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I have an ASP.NET MVC 3 application that uses Ninject to resolve dependencies. All I've had to do so far is make the Global file inherit from NinjectHttpApplication and then override the CreateKernel method to map my dependency bindings. After that I am able to include interface dependencies in my MVC controller constructors and ninject is able to resolve them. All that is great. Now I would like to resolve dependencies in the model binder as well when it is creating an instance of my model, but I do not know how to do that.

I have a view model:

public class CustomViewModel
    public CustomViewModel(IMyRepository myRepository)
        this.MyRepository = myRepository;

    public IMyRepository MyRepository { get; set; }

    public string SomeOtherProperty { get; set; }

I then have an action method that accepts the view model object:

public ActionResult MyAction(CustomViewModel customViewModel)
    // Would like to have dependency resolved view model object here.

How do I override the default model binder to include ninject and resolve dependencies?

share|improve this question
I don't know the answer to your question, but my opinion is that your view models should not have dependencies. This looks like the active record pattern, which sounds nice and clean, but really ends up being hard to maintain. Its ok for your controller to have dependencies, like a service or something. Your controller is going to either call customViewModel.Save() or this.myServiceDep.Save(customViewModel). The latter is going to pan out better. –  JeremyWeir Jun 27 '11 at 4:30
You are likely correct, but I am still interested in the answer. I would like to know how to override the default model binder to perform such a task, even if I do not use it in production. –  Alex Ford Jun 27 '11 at 4:53

1 Answer 1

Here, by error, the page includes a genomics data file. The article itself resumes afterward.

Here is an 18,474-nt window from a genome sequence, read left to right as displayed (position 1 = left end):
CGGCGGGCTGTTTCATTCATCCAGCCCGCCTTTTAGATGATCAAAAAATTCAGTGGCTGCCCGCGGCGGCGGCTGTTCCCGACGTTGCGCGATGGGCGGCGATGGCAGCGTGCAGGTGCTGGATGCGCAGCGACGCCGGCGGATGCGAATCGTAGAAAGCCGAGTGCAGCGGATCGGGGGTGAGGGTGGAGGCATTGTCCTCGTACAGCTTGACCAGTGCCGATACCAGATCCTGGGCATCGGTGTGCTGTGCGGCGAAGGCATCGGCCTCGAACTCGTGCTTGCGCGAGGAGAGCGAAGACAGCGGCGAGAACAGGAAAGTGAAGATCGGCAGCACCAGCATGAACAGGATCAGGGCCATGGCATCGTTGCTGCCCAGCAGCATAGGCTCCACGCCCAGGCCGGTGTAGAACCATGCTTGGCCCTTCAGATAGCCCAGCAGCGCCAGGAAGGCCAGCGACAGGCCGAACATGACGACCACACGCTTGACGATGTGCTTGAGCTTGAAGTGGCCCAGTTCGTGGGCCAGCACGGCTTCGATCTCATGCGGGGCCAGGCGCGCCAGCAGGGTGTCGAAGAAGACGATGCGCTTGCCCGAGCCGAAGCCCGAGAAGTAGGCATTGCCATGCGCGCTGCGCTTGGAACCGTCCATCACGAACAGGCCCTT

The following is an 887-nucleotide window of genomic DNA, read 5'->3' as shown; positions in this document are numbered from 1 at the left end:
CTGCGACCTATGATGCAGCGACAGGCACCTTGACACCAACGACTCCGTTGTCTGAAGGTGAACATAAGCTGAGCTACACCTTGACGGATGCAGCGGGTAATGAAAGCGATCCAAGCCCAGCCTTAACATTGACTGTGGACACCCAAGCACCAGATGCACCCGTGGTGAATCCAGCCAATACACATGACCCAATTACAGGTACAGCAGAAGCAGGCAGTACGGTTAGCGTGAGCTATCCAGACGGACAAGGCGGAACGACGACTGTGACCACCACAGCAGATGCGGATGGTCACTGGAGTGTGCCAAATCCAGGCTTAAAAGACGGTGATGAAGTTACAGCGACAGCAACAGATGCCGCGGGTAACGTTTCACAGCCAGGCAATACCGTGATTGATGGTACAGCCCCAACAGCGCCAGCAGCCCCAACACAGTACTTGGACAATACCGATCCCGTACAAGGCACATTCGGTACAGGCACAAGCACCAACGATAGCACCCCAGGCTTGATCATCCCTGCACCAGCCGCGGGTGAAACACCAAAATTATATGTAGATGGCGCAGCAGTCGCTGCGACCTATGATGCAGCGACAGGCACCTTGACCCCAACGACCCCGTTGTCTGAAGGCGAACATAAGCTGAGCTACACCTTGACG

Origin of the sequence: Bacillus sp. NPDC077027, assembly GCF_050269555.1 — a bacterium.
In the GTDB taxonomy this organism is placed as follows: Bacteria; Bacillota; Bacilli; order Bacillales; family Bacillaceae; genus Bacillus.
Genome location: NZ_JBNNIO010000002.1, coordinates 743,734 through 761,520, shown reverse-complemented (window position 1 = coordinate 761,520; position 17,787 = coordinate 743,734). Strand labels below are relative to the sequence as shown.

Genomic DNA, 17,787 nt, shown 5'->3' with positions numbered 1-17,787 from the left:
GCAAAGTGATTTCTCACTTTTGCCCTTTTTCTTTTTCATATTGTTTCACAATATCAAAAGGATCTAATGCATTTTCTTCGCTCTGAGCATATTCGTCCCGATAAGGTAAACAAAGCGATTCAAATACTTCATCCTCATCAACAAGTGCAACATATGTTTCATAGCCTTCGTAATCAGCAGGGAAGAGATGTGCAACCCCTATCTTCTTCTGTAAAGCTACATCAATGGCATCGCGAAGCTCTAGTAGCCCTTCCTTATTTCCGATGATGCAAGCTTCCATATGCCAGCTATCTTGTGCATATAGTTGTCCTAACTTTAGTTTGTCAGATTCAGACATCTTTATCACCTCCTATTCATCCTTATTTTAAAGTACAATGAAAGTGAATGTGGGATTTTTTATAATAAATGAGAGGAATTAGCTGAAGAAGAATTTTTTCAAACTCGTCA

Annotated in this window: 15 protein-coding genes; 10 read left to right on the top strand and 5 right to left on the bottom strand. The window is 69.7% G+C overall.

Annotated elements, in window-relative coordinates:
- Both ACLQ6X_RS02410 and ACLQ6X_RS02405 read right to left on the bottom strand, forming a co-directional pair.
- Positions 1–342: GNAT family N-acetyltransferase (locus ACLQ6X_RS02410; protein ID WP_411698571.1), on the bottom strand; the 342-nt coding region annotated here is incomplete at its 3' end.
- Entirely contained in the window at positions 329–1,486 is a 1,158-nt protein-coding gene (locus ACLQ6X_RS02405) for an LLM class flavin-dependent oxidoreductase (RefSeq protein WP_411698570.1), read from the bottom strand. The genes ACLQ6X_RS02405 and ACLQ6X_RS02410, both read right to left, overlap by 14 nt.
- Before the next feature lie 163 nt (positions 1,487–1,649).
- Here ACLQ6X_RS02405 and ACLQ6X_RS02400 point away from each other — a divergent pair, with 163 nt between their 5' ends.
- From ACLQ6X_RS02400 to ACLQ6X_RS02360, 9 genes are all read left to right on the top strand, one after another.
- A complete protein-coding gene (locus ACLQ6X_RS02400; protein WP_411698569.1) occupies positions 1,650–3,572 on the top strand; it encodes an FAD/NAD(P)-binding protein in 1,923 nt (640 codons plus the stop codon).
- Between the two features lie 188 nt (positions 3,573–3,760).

up vote 9 down vote accepted

Having view models depend on a repository is an anti-pattern. Don't do this.

If you still insist, here's an example of how a model binder might look like. The idea is to have a custom model binder where you override the CreateModel method:

public class CustomViewModelBinder : DefaultModelBinder
    private readonly IKernel _kernel;
    public CustomViewModelBinder(IKernel kernel)
        _kernel = kernel;

    protected override object CreateModel(ControllerContext controllerContext, 
      ModelBindingContext bindingContext, Type modelType)
        return _kernel.Get(modelType);

which you could register for any view model you need to have this injection:

  new CustomViewModelBinder(kernel));
share|improve this answer
I am realizing this is not good practice, but can you explain more about why that is the case? Is it only bad practice to have a view model depend on a repository or is the issue more broad in that it is bad practice to have a view model with any dependencies at all? –  Alex Ford Jun 27 '11 at 13:49
@Chevex, yes, the issue is with view models having a repository. This means that those view models will pull data from somewhere which is not what they are designed for. View models are just transport objects containing formatted data for a specific view. They are populated by a controller action which queries a repository or a service. –  Darin Dimitrov Jun 27 '11 at 13:51
Okay, I understand that. Truth be told this was an off the cuff example specific to this question. So, in general, having a view model with a dependency is ok then? –  Alex Ford Jun 27 '11 at 13:55
@Chevex, no, view models shouldn't have dependencies. Simple POCOs. You might decorate them with formatting and validation attributes, but don't give them dependencies. –  Darin Dimitrov Jun 27 '11 at 13:56
Oh okay, so there are two problems here. One is that my view model should not have access to a data source and the other is that my view model should not really have dependencies on other services/components at all. Makes sense. Thank you for the info. –  Alex Ford Jun 27 '11 at 13:59

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